The Reaper UAV Is Getting Its Own Drone Swarm

An MQ-9 Reaper sits on the flight line as remotely piloted aircraft crews wait for the fog to clear during Combat Hammer Nov. 6 at Duke Field, Fla.

An MQ-9 Reaper sits on the flight line as remotely piloted aircraft crews wait for the fog to clear during Combat Hammer Nov. 6 at Duke Field, Fla. (U.S. Air Force photo/Ilka Cole

Air Force special operators are rigging the venerable uncrewed aircraft with an ISR swarm that may take just one person to control.

The venerable Reaper UAV could become a mothership for a single-operator drone swarm, the head of Air Force Special Operations Command said recently.

AFSOC’s Adaptive Airborne Enterprise project aims to develop highly autonomous swarms of drones for intelligence, surveillance and reconnaissance—and perhaps even strike, Lt. Gen. Tony D. Bauernfeind told an audience at the Global SOF Special Air Warfare Symposium in Fort Walton Beach, Florida. The project also aims to reduce the number of humans needed to control such a swarm down to just one operator.

“A2E is a three-phase initiative to develop airborne human-machine teams commanding a family of uncrewed and optionally crewed” aircraft, Bauernfeind said. 

These swarms of Group 1 and 2 drones—essentially, ones weighing up to a few dozen pounds—would launch from MQ-9 Reapers and perhaps other medium-sized uncrewed aircraft, he said.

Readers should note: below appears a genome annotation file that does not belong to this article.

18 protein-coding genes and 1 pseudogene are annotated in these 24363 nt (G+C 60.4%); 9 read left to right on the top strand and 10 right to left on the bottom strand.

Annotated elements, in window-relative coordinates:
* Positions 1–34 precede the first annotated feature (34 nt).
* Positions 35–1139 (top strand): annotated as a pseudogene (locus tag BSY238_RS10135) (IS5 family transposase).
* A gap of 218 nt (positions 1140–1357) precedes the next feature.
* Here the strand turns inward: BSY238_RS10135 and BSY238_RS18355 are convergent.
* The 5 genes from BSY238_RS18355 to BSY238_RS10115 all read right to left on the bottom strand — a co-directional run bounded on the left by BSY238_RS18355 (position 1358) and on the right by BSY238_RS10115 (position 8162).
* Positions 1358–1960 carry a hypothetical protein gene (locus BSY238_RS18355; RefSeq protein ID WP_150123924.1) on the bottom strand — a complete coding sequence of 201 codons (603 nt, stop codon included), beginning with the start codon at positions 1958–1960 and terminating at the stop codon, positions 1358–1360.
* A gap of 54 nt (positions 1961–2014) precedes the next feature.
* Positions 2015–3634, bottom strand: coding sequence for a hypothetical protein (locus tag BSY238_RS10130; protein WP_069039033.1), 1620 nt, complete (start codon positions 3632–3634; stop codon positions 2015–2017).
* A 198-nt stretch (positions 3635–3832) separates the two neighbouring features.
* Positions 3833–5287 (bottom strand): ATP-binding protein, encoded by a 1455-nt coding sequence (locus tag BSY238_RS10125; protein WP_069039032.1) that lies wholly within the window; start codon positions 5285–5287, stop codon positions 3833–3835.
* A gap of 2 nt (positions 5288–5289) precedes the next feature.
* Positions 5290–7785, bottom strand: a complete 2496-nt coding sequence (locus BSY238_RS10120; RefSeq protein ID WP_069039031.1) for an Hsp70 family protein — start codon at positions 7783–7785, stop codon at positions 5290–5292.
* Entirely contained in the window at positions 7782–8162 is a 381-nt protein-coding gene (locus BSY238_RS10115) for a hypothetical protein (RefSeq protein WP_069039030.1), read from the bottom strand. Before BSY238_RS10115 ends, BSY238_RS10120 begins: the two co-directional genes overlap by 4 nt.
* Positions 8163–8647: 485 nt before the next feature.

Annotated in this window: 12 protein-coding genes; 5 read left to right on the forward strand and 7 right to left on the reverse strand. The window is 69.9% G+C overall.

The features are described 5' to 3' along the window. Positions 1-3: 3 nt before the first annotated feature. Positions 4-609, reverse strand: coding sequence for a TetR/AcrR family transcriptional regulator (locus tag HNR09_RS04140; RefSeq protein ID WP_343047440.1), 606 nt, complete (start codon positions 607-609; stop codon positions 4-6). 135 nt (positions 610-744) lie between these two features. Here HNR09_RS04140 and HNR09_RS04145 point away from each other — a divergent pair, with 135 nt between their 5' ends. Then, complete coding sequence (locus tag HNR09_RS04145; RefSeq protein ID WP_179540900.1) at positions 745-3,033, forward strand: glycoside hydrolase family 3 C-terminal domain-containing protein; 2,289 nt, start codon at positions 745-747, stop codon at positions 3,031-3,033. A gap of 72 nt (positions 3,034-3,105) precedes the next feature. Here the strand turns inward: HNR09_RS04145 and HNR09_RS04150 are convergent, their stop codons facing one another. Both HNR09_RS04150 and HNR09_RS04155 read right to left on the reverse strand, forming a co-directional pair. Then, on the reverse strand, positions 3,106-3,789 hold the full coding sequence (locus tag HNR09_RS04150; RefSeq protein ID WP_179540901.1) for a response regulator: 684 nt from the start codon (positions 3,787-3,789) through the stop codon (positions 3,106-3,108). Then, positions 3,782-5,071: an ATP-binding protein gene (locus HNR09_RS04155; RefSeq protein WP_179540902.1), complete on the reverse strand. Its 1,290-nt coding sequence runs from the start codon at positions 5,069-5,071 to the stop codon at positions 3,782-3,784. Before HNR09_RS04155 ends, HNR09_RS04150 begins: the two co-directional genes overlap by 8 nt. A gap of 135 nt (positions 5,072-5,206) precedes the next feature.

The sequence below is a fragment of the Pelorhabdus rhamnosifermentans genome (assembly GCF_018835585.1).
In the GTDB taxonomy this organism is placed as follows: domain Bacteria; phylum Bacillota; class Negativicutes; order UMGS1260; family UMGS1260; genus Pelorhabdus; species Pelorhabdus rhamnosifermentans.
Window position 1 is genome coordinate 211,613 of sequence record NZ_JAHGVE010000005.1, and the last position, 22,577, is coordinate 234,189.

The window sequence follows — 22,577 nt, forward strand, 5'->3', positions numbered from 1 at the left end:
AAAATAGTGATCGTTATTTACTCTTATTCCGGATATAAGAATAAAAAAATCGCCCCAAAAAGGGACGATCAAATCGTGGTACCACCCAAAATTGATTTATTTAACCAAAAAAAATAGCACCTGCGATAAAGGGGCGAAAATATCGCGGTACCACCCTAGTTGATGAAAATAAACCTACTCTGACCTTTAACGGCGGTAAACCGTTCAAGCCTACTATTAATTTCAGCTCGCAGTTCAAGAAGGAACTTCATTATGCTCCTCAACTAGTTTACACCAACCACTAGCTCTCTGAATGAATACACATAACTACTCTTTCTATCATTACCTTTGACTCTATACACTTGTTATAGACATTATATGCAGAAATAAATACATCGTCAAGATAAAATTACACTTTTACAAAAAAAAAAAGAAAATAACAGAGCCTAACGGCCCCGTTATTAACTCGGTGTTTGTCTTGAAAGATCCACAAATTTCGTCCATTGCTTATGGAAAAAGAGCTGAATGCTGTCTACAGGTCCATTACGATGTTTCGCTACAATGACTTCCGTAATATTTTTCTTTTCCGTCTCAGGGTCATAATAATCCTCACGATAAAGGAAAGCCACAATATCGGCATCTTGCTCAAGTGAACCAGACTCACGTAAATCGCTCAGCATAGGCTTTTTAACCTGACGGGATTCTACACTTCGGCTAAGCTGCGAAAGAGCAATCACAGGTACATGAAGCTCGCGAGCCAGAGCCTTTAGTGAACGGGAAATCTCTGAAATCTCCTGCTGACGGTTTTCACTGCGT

The overall vision is to use artificial intelligence and advanced human-machine Interfaces to allow operators to control multiple large and small drones simultaneously. That would help AFSOC troops cover more terrain and hit more targets with a variety of effects, including cyber, electronic warfare, etc. 

With a 30-hour endurance and decent payload, the Reaper has long been a cornerstone of U.S. special operations forces’ ISR efforts.. But the way the United States used the platform during the wars of Afghanistan and Iraq hardly fits with the idea of an “unmanned” aircraft. Human crews, sometimes thousands of miles away, would spend long hours piloting the drones, observing events on the ground and analyzing the footage, so much footage that AFSOC eventually launched an AI program just to help analysts sift through all the video.

Bauernfeind’s vision also suggests an upgrade to the interface that drone crews use to pilot unmanned aircraft—something more like a laptop instead of a massive trailer in the Nevada desert.  

“In contested or denied environments, AFSOC is shifting from multiple operators controlling a single MQ-9A to a single air commando directing a family of systems,” AFSOC spokeswoman Lt. Col. Rebecca Heyse said in a statement. “MQ-9 units will leverage multiple platforms and incorporate autonomy and eventually Artificial Intelligence technologies to deliver capabilities to SOF, the Air Force, and the joint force across the spectrum of operations. A2E will increase the number of platforms AFSOC operators can manage by an order of magnitude, and through those systems, cover more terrain and prosecute more target across the spectrum of operating environments,” 

AFSOC will take possession of its first MQ-9B by the end of the calendar year, Heyse said. 

“The MQ-9Bs currently slated for AFSOC will not be used operationally. They will be used to rapidly pathfind A2E concepts and technologies, planned to include sUAS and autonomy integration, beginning in calendar year 2024.”

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